Diabetes Forecast

Cherokee Nation Chief Rides for a Cure


Chad Smith, principal chief of the Cherokee Nation, is leading by doing: He biked 25 miles this June in the American Diabetes Association's Tour de Cure in Tulsa, Okla., as the cycling fund-raiser's celebrity rider. Smith has taken healthy living very seriously for years, so stepping up to partner with the ADA for the ride was important to him.

Smith, 61, has seen how diabetes can affect a community: Almost 17 percent of Native Americans have diabetes—that's more than twice the rate among whites. And the number of teens with diabetes is on the rise: American Indians ages 15 to 19 saw a 68 percent increase in diabetes from 1994 to 2004. Smith has seen the disease close up, too, beginning with an elderly basket maker he met during his childhood. The woman's family members would bring her to town to sell her wares, where Smith would see her.

"One time she came into town, she had an amputation [of] her foot," he remembers. "Months later, she'd come to town selling her baskets and she'd lost that leg up to the knee. Finally, the last time I saw her, [her family] would help her in and out of the car on this flat board to get her to her wheelchair. It not only affected the individual but affected the entire family."

That image stays with Smith as he encourages his family and his community to be healthier, from launching the Cherokee Challenge (a campaign to promote healthy eating and exercise) to taking part in foot races around Oklahoma. It wasn't his health that brought him to cycling, though: It was a 950-mile Remember the Removal Ride with teenagers and leaders from the Cherokee Nation, retracing the Trail of Tears, the path his ancestors took when they were forced from their land in the American South toward present-day Oklahoma. On that journey, Smith connected with members of his community and found that biking was an enjoyable form of exercise. He has also passed the cycling bug on to his 18-year-old daughter, Anaweg Smith, who will be doing the ride this year. "Riding a bike is a good diversion from running or a workout with weights," he says. "You really have to find all sorts of ways to keep your incentive [to exercise] up."

For Smith, Tour de Cure was a chance to show his community a way to be healthier and to spotlight the need to stop diabetes. The disease affects 1 in 6 people in Oklahoma. Some 10.2 percent of Cherokees have diabetes (a considerably smaller percentage than some Native American tribes), according to figures from Cherokee Nation Businesses, which runs multiple diabetes clinics and prevention programs. Yet diabetes is much more common in older age groups, says Whitney Pancoast, a Cherokee Nation Businesses spokeswoman. She says diabetes affects about 24 percent of Cherokee patients 50 to 60 years old and 31 percent of those 60 to 80 years old.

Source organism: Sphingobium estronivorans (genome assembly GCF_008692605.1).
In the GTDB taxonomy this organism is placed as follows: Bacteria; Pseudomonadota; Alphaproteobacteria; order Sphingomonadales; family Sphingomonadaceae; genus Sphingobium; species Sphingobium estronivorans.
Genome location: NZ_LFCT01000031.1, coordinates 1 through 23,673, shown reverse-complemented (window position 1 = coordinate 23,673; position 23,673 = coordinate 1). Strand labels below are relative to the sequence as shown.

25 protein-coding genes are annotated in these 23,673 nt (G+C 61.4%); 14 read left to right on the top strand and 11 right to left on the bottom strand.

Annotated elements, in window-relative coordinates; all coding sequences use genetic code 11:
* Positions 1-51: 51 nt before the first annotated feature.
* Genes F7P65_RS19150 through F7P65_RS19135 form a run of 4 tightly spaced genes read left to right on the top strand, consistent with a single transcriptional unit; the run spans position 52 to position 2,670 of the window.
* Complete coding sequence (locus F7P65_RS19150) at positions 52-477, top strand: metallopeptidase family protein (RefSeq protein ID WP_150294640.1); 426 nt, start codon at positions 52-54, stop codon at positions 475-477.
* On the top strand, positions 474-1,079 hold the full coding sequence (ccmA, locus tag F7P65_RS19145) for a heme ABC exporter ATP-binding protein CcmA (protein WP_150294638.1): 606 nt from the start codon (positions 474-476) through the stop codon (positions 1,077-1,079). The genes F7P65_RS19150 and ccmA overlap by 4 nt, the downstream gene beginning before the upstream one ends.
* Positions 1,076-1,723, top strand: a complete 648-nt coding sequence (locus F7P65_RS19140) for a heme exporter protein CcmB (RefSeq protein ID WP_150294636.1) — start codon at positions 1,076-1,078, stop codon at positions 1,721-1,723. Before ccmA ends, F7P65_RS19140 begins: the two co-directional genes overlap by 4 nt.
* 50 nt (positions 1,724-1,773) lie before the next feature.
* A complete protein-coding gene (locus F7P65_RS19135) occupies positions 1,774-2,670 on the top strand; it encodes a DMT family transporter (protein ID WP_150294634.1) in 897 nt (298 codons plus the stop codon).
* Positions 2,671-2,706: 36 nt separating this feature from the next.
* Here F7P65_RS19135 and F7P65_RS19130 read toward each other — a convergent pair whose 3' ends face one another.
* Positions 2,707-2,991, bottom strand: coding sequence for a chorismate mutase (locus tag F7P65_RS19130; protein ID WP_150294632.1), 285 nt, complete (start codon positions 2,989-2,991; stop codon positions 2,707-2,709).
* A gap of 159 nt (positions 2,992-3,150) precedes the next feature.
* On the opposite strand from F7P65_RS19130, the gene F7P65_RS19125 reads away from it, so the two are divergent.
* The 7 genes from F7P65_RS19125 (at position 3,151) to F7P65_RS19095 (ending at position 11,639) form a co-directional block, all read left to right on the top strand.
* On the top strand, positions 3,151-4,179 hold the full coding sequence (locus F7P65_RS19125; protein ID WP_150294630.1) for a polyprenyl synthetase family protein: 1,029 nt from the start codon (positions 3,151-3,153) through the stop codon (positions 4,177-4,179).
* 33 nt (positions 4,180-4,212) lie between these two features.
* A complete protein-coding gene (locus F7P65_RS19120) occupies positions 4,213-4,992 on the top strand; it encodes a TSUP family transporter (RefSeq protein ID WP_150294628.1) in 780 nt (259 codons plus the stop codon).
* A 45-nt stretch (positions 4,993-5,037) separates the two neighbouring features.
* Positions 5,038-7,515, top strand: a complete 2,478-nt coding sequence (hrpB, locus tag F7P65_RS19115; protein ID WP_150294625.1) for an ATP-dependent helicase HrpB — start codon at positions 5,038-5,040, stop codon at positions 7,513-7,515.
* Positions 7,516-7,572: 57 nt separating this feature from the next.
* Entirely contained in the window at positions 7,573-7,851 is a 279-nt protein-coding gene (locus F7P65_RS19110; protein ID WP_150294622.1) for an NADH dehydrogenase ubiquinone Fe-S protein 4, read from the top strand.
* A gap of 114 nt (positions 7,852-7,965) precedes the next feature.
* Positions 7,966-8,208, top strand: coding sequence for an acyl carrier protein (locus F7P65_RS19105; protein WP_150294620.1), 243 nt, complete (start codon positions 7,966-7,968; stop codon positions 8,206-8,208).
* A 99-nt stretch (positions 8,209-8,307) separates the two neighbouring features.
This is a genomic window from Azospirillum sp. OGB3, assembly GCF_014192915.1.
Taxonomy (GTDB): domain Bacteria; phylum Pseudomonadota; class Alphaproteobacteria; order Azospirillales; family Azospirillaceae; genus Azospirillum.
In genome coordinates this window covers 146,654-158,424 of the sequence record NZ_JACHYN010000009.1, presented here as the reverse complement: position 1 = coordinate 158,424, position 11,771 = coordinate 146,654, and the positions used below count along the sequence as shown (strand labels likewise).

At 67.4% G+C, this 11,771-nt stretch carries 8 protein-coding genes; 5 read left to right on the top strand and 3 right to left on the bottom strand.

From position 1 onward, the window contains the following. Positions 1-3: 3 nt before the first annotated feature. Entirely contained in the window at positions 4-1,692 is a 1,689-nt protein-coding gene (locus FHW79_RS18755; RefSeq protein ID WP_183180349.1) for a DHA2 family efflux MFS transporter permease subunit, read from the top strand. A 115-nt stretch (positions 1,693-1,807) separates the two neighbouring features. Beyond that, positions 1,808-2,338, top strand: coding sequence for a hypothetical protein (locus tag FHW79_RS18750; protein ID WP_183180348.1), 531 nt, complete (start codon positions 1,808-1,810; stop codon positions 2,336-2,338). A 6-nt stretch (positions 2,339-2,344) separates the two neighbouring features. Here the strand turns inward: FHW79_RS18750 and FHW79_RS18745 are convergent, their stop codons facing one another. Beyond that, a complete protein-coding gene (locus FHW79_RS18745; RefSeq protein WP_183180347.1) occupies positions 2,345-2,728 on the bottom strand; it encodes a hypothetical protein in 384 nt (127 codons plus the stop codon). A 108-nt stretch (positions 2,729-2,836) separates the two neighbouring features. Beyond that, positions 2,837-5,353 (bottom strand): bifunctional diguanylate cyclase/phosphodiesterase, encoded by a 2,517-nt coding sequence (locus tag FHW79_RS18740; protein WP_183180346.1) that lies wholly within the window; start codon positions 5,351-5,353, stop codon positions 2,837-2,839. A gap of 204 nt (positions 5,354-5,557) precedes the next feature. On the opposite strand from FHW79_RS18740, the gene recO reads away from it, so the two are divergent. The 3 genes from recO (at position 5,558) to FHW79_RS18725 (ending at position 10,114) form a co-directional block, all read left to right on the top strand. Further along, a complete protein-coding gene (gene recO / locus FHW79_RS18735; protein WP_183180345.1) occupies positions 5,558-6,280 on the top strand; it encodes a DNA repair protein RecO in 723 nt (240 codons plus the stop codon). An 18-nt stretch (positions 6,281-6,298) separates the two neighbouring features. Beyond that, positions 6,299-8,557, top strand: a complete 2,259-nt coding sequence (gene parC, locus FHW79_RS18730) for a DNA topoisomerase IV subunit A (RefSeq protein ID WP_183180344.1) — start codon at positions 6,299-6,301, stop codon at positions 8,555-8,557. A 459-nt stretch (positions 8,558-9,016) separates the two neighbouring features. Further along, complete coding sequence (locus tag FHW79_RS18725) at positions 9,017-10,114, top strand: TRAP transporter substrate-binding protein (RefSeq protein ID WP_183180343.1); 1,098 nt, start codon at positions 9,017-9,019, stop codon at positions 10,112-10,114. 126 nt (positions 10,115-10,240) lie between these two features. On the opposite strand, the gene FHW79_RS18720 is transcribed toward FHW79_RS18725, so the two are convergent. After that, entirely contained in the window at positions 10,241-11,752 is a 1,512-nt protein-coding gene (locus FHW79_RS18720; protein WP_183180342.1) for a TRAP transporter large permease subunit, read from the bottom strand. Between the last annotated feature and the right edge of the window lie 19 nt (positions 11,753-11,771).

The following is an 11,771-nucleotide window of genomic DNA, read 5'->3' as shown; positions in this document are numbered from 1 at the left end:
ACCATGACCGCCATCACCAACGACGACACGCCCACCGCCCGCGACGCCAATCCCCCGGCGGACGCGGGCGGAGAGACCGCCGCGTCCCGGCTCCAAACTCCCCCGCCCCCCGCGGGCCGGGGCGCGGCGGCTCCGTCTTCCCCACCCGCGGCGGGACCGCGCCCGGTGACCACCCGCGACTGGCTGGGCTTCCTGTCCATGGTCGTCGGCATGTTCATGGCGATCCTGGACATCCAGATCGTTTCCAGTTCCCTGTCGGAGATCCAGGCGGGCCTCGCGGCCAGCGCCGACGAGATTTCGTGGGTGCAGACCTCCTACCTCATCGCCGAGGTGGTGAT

Because of this, Smith has made diabetes education and research a priority. Cherokee Nation Businesses has donated $1.5 million to the University of Oklahoma for diabetes research, and it regularly teams up with the ADA for prevention and treatment programs, says Lauren Teague, associate manager of the Association's East Oklahoma office.

What's more, Smith is working to educate his community about the dangers of diabetes and to promote healthy lifestyle changes that will benefit everyone, whether they have diabetes or not. The next step, he says, is motivating people of all ages to take care of their health. "We have to find a way to market better choices. We have to find that emotional connection to the results and the consequences," he says. "It's going to come back to an intergenerational drive: If you really care about your children, here's how you'll lead by example."

Teague says people like Smith can help make diabetes awareness and healthy living top priorities in a community. The work of Cherokee Nation Businesses with the ADA will benefit many Oklahomans, she adds. "We're thankful to have them as partners for our events and for awareness, because there are so many Cherokee citizens in this area," Teague says. "It's very good to have that voice from Chief Smith especially, for him to say, 'I'm not a professional cyclist, but I think this is a valuable cause, and I'm taking that step . . . and you can too.' "

For more information about Tour de Cure, click here.



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